Lessons not learned from the genocide

Lessons not learned from the genocide

Thirty years ago, the Rwandan genocide began. The Hutu extremists in power were carrying out their plan. Objective: to wipe out the Tutsi people presented as responsible for the misfortunes and the excesses of the Mille Collines.

We know today, in particular thanks to the work of the “Duclert commission” which was able to access the French state archives, that this genocide which left at least 800,000 dead in Rwanda could have been avoided.

Soldiers, diplomats, aid workers, “simple” witnesses had warned against the excesses of the ruling clan, had reported massacres, warned of the imminence of a humanitarian catastrophe, but the Élysée would not listen. . President François Mitterrand had his objectives, his priorities, his calculations and his friendships. So he didn't want to see when he could still avoid the worst. He refused to question himself when the worst happened.

“France had all the means to stop this genocidal process in Rwanda”

Thirty years later, the archives speak, the truth is emerging but the lessons of this drama have not been assimilated, the risks of history stuttering are more relevant than ever in this region of the Great Lakes, under -soil rich in all these raw materials which swell the appetite of world powers.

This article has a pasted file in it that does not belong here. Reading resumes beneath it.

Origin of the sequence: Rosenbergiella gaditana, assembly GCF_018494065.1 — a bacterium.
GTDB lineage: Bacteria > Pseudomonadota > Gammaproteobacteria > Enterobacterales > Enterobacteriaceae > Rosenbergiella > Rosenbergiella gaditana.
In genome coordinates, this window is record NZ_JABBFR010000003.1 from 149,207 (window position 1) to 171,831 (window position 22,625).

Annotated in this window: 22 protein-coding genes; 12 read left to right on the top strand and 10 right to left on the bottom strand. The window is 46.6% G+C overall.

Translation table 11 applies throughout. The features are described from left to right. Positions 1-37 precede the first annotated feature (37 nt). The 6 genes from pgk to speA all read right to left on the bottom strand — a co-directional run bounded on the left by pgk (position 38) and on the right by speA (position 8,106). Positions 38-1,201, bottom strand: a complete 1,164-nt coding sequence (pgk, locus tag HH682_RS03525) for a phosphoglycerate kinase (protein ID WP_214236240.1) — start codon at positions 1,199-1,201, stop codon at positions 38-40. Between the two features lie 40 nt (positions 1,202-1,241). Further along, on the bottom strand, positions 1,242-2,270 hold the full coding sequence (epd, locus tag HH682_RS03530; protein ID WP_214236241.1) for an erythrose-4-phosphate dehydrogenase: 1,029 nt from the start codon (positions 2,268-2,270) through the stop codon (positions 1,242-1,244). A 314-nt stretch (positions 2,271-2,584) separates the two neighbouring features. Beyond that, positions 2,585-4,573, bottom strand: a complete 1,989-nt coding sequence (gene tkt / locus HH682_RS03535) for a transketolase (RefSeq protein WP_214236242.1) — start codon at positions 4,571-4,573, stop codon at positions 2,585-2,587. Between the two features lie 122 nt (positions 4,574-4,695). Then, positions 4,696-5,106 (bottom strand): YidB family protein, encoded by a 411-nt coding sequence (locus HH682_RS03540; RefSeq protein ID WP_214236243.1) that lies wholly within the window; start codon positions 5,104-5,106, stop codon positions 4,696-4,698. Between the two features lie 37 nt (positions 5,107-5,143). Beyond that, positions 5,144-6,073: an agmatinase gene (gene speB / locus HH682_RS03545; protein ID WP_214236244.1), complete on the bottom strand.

Today, therefore, by calculations, by interest, by fear of being ousted for the benefit of an adversary, these nations, these international institutions are ready to turn a blind eye to the excesses of the powers in place – whatever the way. where they settled – and too bad for the medium or long term consequences.

The hatred that led to this genocide is once again making its maddening music heard in the region. Songs, texts, threats, massacres reappear. As in the years preceding the genocide, the international community pretends not to see. Local dictators are well in court, welcomed, pampered. Our diplomats “deplore” at most on X (formerly Twitter) their excesses, the threats they pose – notably by reintroducing the death penalty or by threatening to stone homosexuals. A short-term diplomacy which carries with it the seeds of all the excesses to come. Tomorrow or the day after tomorrow, no one will be able to say they didn't know.

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